Guide: Installing a solar panel on the HCH-II (step-by-step)

Discussion in 'Articles' started by msantos, May 7, 2008.

  1. msantos

    msantos Eco Accelerometrist

    Jeff, I would suspect it would cut its effectiveness significantly. Let me illustrate:
    The OEM glass tint is enough to "eat" 30-40 mA out of a 2.4W panel (120mA) and depending on angle of the solar panel vs the window glass and the light source (sun) the loss may be even higher. :(

    Obviously, tinting the rear window would not be a priority for me with a rear mounted solar panel in the wings. The front mounted SRS also make it less safe to mount the panels on the front dash. We could go with flexible or film-based panels but their power yields seem a bit low for my liking.
  2. psyshack

    psyshack He who posts articles

    That looks like a 120mm fan. Some fans you can wire up to run at 5 to 7v. A lot of 120's respond well to this and move a lot of air. Computer mod folks have been doing it for years. I do it with a reobus on my four 120mm fans for my radiator on my main water cooled rig.

    I would think it would be best to use such a fan in the IPU fan duct. I have not seen the duct yet. so maybe a 80mm fan would work.
  3. msantos

    msantos Eco Accelerometrist

    I thought about that but I decided against it because:
    1. It would be right there in the IPU air stream as a potential air-flow obstacle.
    2. I don't want warm cabin air to circulate over the critical IPU modules while the car is baking under the sun.
    3. The volume of air I can move is limited by the solar power I can produce and I prefer (for now) a larger diameter, quieter, lower RPM fan to do the job. The IPU duct cross section is too small for me and I would have to increase the air speeds to move a measurable amount of air. 55CFM max that this 120mm fan can provide may just do the trick for me.
    4. I don't want to interfere with or modify any the OEM hybrid systems. I did that in 2006 and as a result I had to replace over 50% of the IPU subsystems in order to regain my warranty. :(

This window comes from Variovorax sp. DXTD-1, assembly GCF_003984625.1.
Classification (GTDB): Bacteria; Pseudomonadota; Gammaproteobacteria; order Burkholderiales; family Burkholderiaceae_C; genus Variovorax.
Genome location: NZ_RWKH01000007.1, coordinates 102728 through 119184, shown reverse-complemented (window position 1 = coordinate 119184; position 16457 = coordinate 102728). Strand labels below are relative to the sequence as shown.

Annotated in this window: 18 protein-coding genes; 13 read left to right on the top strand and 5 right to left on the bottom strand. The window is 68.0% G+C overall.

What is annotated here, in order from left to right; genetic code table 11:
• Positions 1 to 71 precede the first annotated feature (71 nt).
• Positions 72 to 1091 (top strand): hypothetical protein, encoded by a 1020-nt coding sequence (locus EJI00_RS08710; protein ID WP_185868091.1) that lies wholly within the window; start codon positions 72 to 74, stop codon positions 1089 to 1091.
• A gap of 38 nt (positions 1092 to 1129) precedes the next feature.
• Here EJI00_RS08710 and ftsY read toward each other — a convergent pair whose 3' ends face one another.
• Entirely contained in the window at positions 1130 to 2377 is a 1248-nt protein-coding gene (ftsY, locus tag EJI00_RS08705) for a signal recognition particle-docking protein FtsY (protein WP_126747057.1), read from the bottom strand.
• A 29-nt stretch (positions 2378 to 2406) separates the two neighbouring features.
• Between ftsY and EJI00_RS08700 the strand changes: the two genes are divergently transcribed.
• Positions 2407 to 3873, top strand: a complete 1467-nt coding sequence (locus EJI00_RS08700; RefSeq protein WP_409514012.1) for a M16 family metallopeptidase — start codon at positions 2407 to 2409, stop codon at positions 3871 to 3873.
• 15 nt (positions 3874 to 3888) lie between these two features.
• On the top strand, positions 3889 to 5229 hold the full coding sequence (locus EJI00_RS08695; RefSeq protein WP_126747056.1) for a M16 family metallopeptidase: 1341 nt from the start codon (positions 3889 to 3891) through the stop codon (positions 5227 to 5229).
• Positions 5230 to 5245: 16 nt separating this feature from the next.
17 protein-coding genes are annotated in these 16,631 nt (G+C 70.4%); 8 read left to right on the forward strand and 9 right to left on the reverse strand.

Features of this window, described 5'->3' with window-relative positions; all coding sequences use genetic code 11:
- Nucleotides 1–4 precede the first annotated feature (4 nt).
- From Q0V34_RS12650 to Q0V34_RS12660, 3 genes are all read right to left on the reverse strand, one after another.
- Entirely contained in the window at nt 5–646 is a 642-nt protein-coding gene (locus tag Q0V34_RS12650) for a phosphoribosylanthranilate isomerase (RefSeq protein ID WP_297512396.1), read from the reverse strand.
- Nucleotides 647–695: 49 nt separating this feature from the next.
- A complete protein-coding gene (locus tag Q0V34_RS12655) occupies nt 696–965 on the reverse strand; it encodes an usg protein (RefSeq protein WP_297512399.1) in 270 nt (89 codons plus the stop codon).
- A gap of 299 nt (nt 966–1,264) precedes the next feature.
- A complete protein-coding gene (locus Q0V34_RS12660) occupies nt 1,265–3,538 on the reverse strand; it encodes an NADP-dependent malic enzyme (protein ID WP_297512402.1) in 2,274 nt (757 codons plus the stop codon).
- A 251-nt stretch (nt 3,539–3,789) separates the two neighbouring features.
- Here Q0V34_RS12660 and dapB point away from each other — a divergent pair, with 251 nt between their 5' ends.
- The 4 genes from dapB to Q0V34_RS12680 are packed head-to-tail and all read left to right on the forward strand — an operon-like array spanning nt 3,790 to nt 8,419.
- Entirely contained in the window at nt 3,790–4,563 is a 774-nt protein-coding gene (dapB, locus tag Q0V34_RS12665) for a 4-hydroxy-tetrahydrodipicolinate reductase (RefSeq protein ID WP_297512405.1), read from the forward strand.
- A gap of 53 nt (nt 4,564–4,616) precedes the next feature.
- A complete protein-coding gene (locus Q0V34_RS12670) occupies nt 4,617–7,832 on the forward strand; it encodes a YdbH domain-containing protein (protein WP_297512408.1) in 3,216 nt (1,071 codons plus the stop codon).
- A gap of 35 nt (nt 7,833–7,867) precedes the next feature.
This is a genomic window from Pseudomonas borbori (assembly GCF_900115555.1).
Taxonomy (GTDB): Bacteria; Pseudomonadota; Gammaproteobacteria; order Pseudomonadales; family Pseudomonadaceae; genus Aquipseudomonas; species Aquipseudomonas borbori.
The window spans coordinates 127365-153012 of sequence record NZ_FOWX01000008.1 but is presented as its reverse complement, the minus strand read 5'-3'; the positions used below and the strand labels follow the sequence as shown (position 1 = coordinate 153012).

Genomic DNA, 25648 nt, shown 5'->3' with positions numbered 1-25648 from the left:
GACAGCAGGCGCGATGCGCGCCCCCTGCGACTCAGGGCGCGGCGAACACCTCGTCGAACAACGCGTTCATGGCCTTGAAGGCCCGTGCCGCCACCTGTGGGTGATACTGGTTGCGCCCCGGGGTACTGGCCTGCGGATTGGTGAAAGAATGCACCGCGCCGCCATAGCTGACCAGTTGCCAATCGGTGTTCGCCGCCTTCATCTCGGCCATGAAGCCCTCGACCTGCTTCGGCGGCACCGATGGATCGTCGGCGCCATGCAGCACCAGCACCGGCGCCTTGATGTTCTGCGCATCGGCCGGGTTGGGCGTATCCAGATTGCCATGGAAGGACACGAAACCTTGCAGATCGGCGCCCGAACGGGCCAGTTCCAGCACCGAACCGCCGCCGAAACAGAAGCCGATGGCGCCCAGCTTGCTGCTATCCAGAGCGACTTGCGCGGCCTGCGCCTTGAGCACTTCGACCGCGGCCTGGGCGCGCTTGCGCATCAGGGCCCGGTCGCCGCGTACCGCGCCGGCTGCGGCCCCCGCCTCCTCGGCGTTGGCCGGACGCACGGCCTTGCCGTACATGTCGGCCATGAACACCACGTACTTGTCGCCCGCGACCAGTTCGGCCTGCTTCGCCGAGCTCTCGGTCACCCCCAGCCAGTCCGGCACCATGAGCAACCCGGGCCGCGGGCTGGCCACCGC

What do you think?
  4. psyshack

    psyshack He who posts articles

    Maybe the cabin ducting system then?
  5. greenrider

    greenrider Well-Known Member

    If you pull out the rear passenger side trunk liner, there's a round opening with attachment holes around it between the duct work from the IMA batteyr and the fender. It is a perfect place to mount a fan like. I'm optimistic that it would help to keep the IMA battery cool and prevent recals but would it help in cooling the cabin any?
  6. msantos

    msantos Eco Accelerometrist

    Hi Jeff and Mike;

    Toyota did integrate the solar powered blower right into the HVAC system on their 2010 Prius but I fear it would a bit of a challenge to do it on the HCH-II with the types of low power fans I was considering::
    1. There's almost not space that I can see where we may insert a fan, no matter how small, inline with the HVAC ducting.
    2. If we did, then the fan would be bombarded by very hot air in the winter. DC fans have internal circuitry and don't like a lot of heat.
    3. It would probably interfere (resistive) with the HVAC air stream when the solar powered fan it is not working.
    Now, I've been thinking about this and so far the easiest approach I see, is to place a 120mm round hole in the rear dash tray and mount the DC solar powered fan there. What this would do is draw the stale and hot air from the cabin into the trunk while the car is parked under the sun.

    Of course, the fan would be mounted under the tray (lots of room there) and we would need to put a nice grill to cover it, and that could work very well. In my case, I would not need to cover it because the solar panel would be right there, 1" right above it. This mod wold eat no trunk space at all.

    As you know, the trunk has two vent vanes on each rear corner of the vehicle so the hot air in the trunk would be forced to exit through there. At a max of 55CFM and leaving the front dash vents on open, we could see better cabin temps when arriving to a locked car in a warmer summer day.

    Hummm... maybe we could even shut off the climate control altogether when driving in a sunny day... ;)

    Now, I just put together a simple schematic for a small thermally controlled circuit to drive a 120mm DC fan and what this would do is throttle the fan according to the temperature since we don't want the darn fan to go ON during a colder winter day. In total, the little circuit will cost $2-$5 worth of components and should still allow some solar power to still make it to the battery.

    In have a feeling this mod is about to take form one of these weekends. ;)


  7. psyshack

    psyshack He who posts articles

    I have fans.... Need a panel. :)
  8. Kacey Green

    Kacey Green Well-Known Member

    I'll buy a Santos HVAC, Battery topping kit.
  9. psyshack

    psyshack He who posts articles

  10. greenrider

    greenrider Well-Known Member